Saturday, March 14, 2009

More Metaphors

A few weeks ago, I was teaching a class on the history of translation theory. So many different metaphors were mentioned during our discussion of material about Sir John Denham and John Dryden. I will name some of them here.

  • Transfusion. In the sense of an alchemical reaction, transfusion was a fairly common metaphor some centuries ago, though perhaps the word today would make us think instead of a blood transfusion. In either case, the idea of infusing new spirit and new life into something applies.

  • Shell and kernel. Latham gets a across a similar idea (i.e. of preserving the general meaning if not the exact wording) with his comment "I used the freedome of a Translator, not tying myselfe to the tyranny of a Grammatical consruction, but breaking the shell into many peeces, was only carefull to preserve the Kernell safe and whole, from the violence of a wrong, or wrested Interpretation." (as quoted in Venuti's excellent The Translator's Invisibility).

  • Clothing. This is a very common metaphor. Rider (also cited in Venuti) used this metaphor: "Translations of Authors from one language to another, are like old garments turn'd into new fashions; in which though the stuffe be still the same, yet the die and trimming are altered, and in the making, here something added, there something cut away." In other words, you use the author's material but refashioned and reshod.

  • Tight-rope walker/dancer. In the introduction to his translation of Ovid's Epistles, Dryden wrote: "'Tis much like dancing on ropes with fettered legs. A man may shun a fall by using caution, but the gracefulness of motion is not to be expected, and when we have said the best of it, 'tis but a foolish task; for no sober man would put himself into a danger for the applause of escaping without breaking his neck."
  • Tuesday, March 10, 2009

    Books from Finland

    Books from Finland is a publication about, well, books from Finland. They've recently stopped publishing the magazine in print and have now gone over to web-only. Check out the site.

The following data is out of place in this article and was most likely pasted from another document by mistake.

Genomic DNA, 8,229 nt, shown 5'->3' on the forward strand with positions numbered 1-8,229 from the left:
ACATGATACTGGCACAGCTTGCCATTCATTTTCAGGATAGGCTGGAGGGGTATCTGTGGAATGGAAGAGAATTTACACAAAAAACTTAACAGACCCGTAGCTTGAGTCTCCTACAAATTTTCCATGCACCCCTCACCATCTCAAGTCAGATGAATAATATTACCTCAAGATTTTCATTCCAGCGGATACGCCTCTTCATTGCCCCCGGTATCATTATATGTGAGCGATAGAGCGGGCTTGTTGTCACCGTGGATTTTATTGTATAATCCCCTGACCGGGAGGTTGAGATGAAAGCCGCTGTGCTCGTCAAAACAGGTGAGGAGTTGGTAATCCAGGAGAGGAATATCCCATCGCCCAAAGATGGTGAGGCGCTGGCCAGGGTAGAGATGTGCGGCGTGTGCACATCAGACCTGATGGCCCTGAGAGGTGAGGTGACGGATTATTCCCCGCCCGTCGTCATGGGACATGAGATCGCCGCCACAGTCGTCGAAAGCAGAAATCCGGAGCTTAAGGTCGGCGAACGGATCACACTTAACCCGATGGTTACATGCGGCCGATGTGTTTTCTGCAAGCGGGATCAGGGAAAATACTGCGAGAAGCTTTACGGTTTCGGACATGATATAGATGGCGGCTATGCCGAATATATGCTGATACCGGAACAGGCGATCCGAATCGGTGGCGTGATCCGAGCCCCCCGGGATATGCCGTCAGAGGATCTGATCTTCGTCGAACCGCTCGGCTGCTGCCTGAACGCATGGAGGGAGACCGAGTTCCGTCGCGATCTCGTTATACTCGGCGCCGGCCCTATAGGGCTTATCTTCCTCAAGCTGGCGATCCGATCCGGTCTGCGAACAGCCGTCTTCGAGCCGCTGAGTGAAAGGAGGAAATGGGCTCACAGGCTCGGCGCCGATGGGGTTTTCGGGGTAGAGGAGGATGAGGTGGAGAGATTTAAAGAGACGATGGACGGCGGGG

Friday, March 06, 2009

    Visiting Libraries

    I have already mentioned how much I like the smell of books, but I don't think I've written about the other senses involved in a visit to the library. There are some libraries that are just so stunning that it is hard to believe you are allowed to sit there and partake of the books, the building, and the atmosphere. I certainly would like to visit the libraries pictured here at some point.

    Sunday, March 01, 2009

    In Praise of Nerdiness

    On a recent trip to Austria, I attended a reading with two friends and afterwards, we met up with several more of their acquaintances at a bar. It transpired that all six of us around the table were translators. Over drinks, we proceeded to discuss language, authors, translation, the translation industry, translation studies, having inter-lingual relationships, and much more. It was supremely nerdy, but in a great way, and I had a lot of fun.

    Sometimes, when I complain about the poor English on signs or in articles or when I enthusiastically mention plans for learning another language, friends tease me for being too much of a dorky linguaphile. Once in awhile, it can be wonderful to hang out with other word nerds, gleefully chatting about all aspects of language and translation.